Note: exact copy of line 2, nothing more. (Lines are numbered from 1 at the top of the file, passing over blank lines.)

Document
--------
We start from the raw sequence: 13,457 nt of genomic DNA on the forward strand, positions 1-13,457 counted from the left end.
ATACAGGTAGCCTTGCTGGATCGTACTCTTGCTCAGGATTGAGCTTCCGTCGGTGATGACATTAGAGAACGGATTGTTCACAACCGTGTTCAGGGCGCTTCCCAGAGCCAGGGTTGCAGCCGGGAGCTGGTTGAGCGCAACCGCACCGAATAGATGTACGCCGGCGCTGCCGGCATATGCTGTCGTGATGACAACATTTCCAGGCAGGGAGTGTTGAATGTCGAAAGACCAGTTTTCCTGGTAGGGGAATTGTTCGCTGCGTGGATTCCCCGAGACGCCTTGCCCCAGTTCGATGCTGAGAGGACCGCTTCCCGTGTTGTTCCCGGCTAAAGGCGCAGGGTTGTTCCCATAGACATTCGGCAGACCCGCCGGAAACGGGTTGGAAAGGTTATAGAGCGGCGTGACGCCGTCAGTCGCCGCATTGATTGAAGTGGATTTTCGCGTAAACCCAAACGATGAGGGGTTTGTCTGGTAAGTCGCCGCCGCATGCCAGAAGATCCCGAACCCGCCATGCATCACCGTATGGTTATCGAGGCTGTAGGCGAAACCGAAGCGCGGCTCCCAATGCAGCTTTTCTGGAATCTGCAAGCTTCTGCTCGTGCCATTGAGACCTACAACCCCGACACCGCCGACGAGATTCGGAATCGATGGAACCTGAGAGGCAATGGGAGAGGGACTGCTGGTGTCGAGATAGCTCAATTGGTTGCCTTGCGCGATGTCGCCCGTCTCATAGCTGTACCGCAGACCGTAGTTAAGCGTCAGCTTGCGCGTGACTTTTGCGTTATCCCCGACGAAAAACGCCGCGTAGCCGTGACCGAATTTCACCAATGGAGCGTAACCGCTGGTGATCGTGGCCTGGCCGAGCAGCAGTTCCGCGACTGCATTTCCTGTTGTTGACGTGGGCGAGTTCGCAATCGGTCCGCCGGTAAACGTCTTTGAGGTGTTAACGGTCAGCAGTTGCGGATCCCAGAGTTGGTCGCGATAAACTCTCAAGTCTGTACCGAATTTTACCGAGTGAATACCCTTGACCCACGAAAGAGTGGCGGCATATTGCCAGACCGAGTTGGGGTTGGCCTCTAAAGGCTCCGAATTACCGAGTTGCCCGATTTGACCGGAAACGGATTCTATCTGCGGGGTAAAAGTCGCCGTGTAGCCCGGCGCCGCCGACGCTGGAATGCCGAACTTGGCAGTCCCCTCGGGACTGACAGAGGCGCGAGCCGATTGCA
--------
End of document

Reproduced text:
ATACAGGTAGCCTTGCTGGATCGTACTCTTGCTCAGGATTGAGCTTCCGTCGGTGATGACATTAGAGAACGGATTGTTCACAACCGTGTTCAGGGCGCTTCCCAGAGCCAGGGTTGCAGCCGGGAGCTGGTTGAGCGCAACCGCACCGAATAGATGTACGCCGGCGCTGCCGGCATATGCTGTCGTGATGACAACATTTCCAGGCAGGGAGTGTTGAATGTCGAAAGACCAGTTTTCCTGGTAGGGGAATTGTTCGCTGCGTGGATTCCCCGAGACGCCTTGCCCCAGTTCGATGCTGAGAGGACCGCTTCCCGTGTTGTTCCCGGCTAAAGGCGCAGGGTTGTTCCCATAGACATTCGGCAGACCCGCCGGAAACGGGTTGGAAAGGTTATAGAGCGGCGTGACGCCGTCAGTCGCCGCATTGATTGAAGTGGATTTTCGCGTAAACCCAAACGATGAGGGGTTTGTCTGGTAAGTCGCCGCCGCATGCCAGAAGATCCCGAACCCGCCATGCATCACCGTATGGTTATCGAGGCTGTAGGCGAAACCGAAGCGCGGCTCCCAATGCAGCTTTTCTGGAATCTGCAAGCTTCTGCTCGTGCCATTGAGACCTACAACCCCGACACCGCCGACGAGATTCGGAATCGATGGAACCTGAGAGGCAATGGGAGAGGGACTGCTGGTGTCGAGATAGCTCAATTGGTTGCCTTGCGCGATGTCGCCCGTCTCATAGCTGTACCGCAGACCGTAGTTAAGCGTCAGCTTGCGCGTGACTTTTGCGTTATCCCCGACGAAAAACGCCGCGTAGCCGTGACCGAATTTCACCAATGGAGCGTAACCGCTGGTGATCGTGGCCTGGCCGAGCAGCAGTTCCGCGACTGCATTTCCTGTTGTTGACGTGGGCGAGTTCGCAATCGGTCCGCCGGTAAACGTCTTTGAGGTGTTAACGGTCAGCAGTTGCGGATCCCAGAGTTGGTCGCGATAAACTCTCAAGTCTGTACCGAATTTTACCGAGTGAATACCCTTGACCCACGAAAGAGTGGCGGCATATTGCCAGACCGAGTTGGGGTTGGCCTCTAAAGGCTCCGAATTACCGAGTTGCCCGATTTGACCGGAAACGGATTCTATCTGCGGGGTAAAAGTCGCCGTGTAGCCCGGCGCCGCCGACGCTGGAATGCCGAACTTGGCAGTCCCCTCGGGACTGACAGAGGCGCGAGCCGATTGCA